As Dr. He had already received threats, Jiankui had hidden in a room before his appearance in Hong Kong and was immediately guided by security officials afterward.  “The whole idea was to get Jiankui to talk, because we knew that this would be the only opportunity that a lot of people would have of interacting with him,” Robin would later write as part of a history of the fast-moving events surrounding the Honk Kong summit.

The health ministry then reprimanded him in Guangdong, where he worked and fired from his university. Professor He has not been heard from or seen since January when Chinese investigators accused him of potential crimes.

At the time, they also verified that another pregnancy was still underway and the mother was under his medical observation. He says the 3rd baby also had its copies of CCR5 removed.

It is yet doubtful whether Dr. He’s team established the 2nd pregnancy after the CRISPR twins were born or shortly before.  Anyway, Dr. He was confident that his experiment would be a great success. “He believed what he was doing was bringing glory to his home country. What surprised him the most was that he was criticized in his own homeland,” says Hurlbut.

After the events unfolded, it became clear that He did not act alone or privately. Some American journalists and scientists who by then knew about Dr. He’s undertaking did not stop the 3rd baby from being created. These include Nobel laureate Dr. Craig Mello of the University of Massachusetts, Stanford University’s Dr. Stephen Quake, and reporters from the reputed Associated Press, all of whom kept He’s experiments hush-hush. For his part, Hurlbut regrets he was not able to convince Dr. He not to proceed. “I felt that if I had one more long talk with He, I might have stopped him,” Hurlbut said.

Now the question arises whether Chinese authorities will acknowledge the birth of the 3rd child.  At the summit, all the scientists agreed that scientific data about the babies born using CRSIPR should be made available to the public. Scientists will want to know the results of editing on the child’s genes and whether CRISPR can produce live births.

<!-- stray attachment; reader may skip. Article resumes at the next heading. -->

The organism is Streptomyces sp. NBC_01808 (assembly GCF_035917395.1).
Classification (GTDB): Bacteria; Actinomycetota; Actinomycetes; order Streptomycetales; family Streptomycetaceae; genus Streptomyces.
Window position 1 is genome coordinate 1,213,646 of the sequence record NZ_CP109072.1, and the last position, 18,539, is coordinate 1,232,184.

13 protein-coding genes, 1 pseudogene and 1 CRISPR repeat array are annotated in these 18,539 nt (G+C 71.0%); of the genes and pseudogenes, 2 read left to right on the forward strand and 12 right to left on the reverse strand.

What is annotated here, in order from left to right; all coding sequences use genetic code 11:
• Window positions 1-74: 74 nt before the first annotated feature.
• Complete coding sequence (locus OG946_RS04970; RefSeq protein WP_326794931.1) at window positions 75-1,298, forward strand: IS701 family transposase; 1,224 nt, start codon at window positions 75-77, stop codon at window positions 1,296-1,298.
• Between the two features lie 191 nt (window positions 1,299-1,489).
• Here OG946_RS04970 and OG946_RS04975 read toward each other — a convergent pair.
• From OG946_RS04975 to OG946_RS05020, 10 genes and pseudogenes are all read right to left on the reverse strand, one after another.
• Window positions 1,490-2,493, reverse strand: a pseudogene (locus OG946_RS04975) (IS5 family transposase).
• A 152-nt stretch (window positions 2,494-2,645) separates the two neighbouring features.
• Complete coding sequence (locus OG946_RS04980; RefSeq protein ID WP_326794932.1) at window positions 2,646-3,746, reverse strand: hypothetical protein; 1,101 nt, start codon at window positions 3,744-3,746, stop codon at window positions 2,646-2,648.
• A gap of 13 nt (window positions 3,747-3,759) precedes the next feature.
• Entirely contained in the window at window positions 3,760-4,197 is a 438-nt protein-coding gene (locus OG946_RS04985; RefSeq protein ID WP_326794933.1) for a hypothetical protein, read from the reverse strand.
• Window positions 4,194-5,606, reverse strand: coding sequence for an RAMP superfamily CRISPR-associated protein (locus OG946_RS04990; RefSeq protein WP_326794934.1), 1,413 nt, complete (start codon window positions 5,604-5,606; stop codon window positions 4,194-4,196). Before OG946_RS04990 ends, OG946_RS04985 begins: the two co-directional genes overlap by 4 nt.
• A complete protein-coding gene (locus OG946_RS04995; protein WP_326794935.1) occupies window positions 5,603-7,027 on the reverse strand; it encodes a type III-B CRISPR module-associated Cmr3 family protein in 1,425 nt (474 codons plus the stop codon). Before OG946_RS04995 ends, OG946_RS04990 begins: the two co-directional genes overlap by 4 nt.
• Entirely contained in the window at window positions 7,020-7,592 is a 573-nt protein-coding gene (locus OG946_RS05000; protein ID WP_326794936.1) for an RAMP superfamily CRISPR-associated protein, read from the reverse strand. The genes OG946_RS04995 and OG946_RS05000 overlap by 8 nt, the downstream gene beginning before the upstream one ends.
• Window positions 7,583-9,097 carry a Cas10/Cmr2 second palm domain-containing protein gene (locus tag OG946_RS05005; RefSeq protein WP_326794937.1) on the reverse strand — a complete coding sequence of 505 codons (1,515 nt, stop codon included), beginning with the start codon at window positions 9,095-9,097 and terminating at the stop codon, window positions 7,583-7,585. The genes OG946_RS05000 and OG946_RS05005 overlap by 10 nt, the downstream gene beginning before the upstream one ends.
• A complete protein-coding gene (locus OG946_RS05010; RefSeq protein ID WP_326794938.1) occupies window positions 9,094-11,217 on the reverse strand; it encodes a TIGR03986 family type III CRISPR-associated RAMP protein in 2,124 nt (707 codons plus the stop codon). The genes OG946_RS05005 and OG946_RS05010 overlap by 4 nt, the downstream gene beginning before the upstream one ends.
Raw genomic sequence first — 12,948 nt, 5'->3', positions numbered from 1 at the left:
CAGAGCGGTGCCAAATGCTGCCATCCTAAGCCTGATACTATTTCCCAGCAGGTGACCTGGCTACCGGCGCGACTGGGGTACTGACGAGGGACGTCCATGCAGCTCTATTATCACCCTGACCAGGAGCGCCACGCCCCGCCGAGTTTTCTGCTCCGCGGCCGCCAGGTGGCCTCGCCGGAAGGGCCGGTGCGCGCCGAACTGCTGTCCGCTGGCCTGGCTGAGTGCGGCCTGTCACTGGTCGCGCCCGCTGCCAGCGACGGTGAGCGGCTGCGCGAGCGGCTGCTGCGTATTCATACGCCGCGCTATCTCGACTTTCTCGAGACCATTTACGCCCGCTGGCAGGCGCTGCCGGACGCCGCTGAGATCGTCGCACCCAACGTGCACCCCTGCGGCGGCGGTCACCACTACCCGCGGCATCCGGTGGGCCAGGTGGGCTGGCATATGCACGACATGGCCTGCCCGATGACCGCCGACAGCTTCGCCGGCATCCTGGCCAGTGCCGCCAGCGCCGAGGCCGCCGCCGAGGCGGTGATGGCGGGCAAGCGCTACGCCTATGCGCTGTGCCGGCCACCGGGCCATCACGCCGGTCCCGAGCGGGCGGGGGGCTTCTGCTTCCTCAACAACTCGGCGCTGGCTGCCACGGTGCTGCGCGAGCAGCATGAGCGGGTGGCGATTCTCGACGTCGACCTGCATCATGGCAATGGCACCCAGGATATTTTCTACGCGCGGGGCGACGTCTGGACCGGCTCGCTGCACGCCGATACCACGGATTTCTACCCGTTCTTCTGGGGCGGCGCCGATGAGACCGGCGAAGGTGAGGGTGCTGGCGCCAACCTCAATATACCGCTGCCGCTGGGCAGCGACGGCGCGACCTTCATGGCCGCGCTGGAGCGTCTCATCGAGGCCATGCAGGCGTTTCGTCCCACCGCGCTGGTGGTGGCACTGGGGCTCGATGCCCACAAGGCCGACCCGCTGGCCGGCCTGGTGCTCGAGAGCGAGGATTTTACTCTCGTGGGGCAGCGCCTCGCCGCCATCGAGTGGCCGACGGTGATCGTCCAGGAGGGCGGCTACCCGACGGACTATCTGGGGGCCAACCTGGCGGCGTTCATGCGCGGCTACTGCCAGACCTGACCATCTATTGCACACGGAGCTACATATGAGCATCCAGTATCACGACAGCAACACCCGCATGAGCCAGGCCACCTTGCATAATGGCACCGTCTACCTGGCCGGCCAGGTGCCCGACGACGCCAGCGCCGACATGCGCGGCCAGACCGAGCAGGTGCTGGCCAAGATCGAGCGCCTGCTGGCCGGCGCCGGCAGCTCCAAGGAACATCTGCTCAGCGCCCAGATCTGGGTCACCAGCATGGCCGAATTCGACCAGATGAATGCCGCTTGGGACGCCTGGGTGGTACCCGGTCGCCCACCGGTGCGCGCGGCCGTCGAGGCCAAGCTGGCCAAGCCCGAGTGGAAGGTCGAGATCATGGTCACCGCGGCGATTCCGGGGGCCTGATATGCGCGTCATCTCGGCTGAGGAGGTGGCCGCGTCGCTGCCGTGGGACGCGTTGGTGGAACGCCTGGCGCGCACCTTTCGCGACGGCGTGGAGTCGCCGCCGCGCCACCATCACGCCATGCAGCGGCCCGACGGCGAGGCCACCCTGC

A visual representation of CRISPR-Cas9 gene editing.

Earlier this year, China’s government took action to clarify its laws and procedures on gene editing, including introducing new penalization. However, Dr. Isasi, who has participated in meetings of the Chinese Academy of Sciences, says that many researchers in China continue to “express a lot of frustration over the lack of transparency” in connection with the He investigation.

“If you look at the big picture, there is a concerted effort by the Chinese government to change the regulatory framework. So why would they keep it secret?” she says. “But they can if they want, and the world will never know. The Chinese government owes it to the international community to live up to the accountability they have promised.”

However, everyone is agreed on one point: the actual identities of the three babies and their parents should be kept secret. Otherwise, the children might grow up with ungreeted attention for having been made by a scientist.“The Chinese think there is a need for privacy, not to make it into a big circus,” says Isasi.